Lay Off the Soap
Is There a Wrong Way to Clean a Skillet? Cast Iron Experts Weigh In
Is there any activity in the kitchen more stress-inducing than cleaning a cast-iron skillet? No other pot, pan, knife or appliance demands as many overwritten how-tos, way-too-long seasoning videos and ritualistic cleaning routines. But the people who make cast-iron skillets want you to know something: you’re overthinking it. Here, two pros weigh in.
A Little Water Is Perfectly Fine
Everybody is afraid of rust but the risk with cast iron is overblown. Will Copenhaver of Smithey Ironware says a splash of water in a warm skillet pulls off most hard-stuck food bits, and recommends adding a fingertip’s depth of water into the pan and placing it over the burner on low until it’s entirely evaporated and the skillet is bone-dry. Stargazer Cast Iron’s Stuart Shank also says water, should you need it, is totally fine, and advocates for stovetop drying as well. “Save yourself some time and let the range dry your pans for you,” Shank says. The takeaway: unless you’re exposing bare, unseasoned iron to water, you shouldn’t have an issue. Just get it dry afterward.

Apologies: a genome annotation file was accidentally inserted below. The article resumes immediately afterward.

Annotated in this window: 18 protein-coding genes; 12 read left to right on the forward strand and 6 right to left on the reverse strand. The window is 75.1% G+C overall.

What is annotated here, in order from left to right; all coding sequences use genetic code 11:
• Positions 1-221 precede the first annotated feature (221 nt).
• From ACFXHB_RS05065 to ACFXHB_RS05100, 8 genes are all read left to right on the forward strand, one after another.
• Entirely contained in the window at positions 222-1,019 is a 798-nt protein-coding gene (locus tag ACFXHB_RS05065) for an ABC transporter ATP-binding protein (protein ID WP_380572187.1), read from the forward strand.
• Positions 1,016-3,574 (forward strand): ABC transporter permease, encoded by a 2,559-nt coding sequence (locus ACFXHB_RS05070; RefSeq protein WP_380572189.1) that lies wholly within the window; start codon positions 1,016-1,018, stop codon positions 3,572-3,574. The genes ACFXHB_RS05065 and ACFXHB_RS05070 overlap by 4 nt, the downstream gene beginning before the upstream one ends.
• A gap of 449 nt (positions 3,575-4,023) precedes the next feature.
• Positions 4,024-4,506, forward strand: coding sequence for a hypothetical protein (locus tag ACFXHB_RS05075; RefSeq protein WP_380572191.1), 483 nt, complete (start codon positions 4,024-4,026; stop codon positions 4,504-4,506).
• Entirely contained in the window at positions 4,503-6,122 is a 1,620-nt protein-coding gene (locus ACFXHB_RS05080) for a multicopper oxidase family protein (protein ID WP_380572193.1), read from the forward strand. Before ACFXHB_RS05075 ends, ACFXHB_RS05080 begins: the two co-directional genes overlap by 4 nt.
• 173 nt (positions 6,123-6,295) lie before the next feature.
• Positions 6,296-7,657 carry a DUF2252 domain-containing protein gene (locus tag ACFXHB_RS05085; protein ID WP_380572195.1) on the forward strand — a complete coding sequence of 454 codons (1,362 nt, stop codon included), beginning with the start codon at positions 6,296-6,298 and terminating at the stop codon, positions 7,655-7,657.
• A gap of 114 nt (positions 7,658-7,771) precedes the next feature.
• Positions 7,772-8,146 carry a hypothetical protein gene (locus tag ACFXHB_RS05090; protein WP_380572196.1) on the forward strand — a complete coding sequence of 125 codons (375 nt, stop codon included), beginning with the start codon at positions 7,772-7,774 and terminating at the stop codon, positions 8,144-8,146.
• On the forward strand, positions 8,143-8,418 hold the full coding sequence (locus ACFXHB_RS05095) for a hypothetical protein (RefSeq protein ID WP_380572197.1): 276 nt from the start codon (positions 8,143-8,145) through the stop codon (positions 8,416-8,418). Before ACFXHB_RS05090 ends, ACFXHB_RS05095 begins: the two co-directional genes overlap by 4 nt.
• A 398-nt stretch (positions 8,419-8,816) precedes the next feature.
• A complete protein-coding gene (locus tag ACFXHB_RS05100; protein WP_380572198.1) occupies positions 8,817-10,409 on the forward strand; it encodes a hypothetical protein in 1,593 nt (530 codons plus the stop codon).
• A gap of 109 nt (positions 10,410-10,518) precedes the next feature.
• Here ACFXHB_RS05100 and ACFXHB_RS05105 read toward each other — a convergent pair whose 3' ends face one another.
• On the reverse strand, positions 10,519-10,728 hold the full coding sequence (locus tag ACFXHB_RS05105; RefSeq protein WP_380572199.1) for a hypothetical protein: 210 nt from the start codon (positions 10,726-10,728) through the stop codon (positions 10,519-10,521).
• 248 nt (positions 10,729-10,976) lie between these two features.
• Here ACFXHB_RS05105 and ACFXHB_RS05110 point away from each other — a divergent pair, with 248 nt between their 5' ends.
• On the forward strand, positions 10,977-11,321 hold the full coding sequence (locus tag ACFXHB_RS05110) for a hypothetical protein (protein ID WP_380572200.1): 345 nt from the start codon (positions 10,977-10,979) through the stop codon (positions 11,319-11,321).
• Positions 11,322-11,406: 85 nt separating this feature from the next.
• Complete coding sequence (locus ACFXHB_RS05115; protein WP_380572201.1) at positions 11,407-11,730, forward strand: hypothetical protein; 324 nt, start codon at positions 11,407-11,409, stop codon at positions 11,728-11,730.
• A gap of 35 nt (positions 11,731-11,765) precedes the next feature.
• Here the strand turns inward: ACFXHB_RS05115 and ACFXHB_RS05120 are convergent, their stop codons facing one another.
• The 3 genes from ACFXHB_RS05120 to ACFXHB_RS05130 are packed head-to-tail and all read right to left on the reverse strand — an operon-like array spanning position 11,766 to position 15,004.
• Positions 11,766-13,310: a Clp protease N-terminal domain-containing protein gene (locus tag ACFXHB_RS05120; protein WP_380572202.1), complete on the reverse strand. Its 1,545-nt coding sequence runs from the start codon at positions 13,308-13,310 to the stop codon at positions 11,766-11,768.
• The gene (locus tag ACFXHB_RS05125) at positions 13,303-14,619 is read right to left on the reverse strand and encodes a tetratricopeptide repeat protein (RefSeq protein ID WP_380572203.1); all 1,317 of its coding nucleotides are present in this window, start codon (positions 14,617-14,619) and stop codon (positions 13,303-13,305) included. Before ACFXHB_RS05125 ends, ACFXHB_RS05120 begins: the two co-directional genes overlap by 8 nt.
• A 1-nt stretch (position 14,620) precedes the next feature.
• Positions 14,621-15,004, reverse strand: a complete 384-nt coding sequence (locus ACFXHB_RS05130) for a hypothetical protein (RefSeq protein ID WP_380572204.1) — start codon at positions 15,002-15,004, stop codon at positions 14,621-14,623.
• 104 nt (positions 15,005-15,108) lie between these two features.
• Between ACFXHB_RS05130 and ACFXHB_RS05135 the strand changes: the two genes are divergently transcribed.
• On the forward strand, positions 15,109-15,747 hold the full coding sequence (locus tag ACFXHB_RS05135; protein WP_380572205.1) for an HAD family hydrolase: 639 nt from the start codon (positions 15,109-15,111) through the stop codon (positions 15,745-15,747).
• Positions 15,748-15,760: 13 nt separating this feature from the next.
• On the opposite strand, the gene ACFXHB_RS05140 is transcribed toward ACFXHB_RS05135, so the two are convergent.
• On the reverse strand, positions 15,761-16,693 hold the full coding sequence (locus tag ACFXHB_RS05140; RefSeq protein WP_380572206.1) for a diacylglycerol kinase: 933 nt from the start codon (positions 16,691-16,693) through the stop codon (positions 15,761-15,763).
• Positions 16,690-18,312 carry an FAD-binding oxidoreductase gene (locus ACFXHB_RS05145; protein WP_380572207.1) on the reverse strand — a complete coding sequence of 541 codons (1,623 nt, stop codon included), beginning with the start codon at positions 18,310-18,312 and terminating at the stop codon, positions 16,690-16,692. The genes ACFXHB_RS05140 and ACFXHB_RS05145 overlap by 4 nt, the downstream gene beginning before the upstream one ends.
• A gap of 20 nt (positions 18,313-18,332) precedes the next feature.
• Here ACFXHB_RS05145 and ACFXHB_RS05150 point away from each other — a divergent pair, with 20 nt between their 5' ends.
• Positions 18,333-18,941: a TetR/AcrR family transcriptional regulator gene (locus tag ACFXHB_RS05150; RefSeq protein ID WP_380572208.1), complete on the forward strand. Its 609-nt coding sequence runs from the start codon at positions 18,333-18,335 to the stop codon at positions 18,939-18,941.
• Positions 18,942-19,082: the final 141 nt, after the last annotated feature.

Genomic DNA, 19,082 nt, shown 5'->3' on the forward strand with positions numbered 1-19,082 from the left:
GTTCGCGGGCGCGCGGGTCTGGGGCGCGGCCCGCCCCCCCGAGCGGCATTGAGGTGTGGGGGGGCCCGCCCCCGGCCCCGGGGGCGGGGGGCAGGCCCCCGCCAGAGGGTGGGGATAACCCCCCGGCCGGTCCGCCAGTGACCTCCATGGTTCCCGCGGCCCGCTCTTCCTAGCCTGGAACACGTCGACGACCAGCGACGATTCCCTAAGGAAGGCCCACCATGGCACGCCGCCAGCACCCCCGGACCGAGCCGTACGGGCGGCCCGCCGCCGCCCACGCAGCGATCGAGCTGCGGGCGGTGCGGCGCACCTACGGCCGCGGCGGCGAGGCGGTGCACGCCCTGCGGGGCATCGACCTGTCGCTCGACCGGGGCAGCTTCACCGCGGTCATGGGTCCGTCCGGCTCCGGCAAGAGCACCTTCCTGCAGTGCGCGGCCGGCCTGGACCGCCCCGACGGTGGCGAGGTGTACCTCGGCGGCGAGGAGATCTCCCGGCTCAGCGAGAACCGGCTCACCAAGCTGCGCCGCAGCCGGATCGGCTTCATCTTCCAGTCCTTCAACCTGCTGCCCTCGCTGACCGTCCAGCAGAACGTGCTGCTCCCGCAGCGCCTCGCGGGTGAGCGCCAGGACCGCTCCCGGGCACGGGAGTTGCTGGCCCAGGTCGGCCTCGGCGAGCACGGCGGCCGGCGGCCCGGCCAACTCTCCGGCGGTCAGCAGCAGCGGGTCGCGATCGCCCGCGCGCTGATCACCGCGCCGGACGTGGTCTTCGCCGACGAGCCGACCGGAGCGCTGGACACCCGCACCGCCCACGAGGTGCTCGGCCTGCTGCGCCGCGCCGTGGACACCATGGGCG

A Chainmail Scrubber Is the Only Accessory You Need
“There are plenty of specialized brushes and custom methods out there for cast iron cleaning but we don’t find those necessary,” Copenhaver says. For food that won’t come off with a little water and paper towel, he recommends a chain mail scrubber, which have hard, rounded edges, so you can apply force to the pan without scraping up bits of seasoning. “It’s kind of like a Brillo pad that never wears out.” If you don’t have a chainmail scrubber on hand, feel free to use your everyday sponge — just don’t don’t overscrub, as the bristles will dislodge easily on stickier foods.
Soap Isn’t Necessary, But It Doesn’t Hurt
Though Shank and Copenhaver both say soap in moderation won’t hurt your skillet’s seasoning, they don’t think you need it. A skillet will be plenty clean after some water and a chainmail scrubber. “People obsess over removing every stain, spot and weirdly colored line. These skillets aren’t gunning to win a beauty contest,” Shank says. “As long as you’ve got the food residue out of the pan, it is clean.”
Always Finish with Oil
Even if you’ve just cooked a bunch of bacon, it’s best to apply a very thin layer of oil after cleaning the skillet. It acts as a failsafe against any water or bare iron you may have missed when cleaning off the pan.
You Can’t “Ruin” a Pan By Cleaning It
Can you strip the seasoning by soaping it overnight? Sure, but all that’s needed is another round of seasoning. “Americans have been using cast iron for generations,” Copenhaver says, “and those settlers and cowboys on the range weren’t using specialized cleaning tools and scrubs to clean their skillets. Keep on using it and you’ll be fine.”
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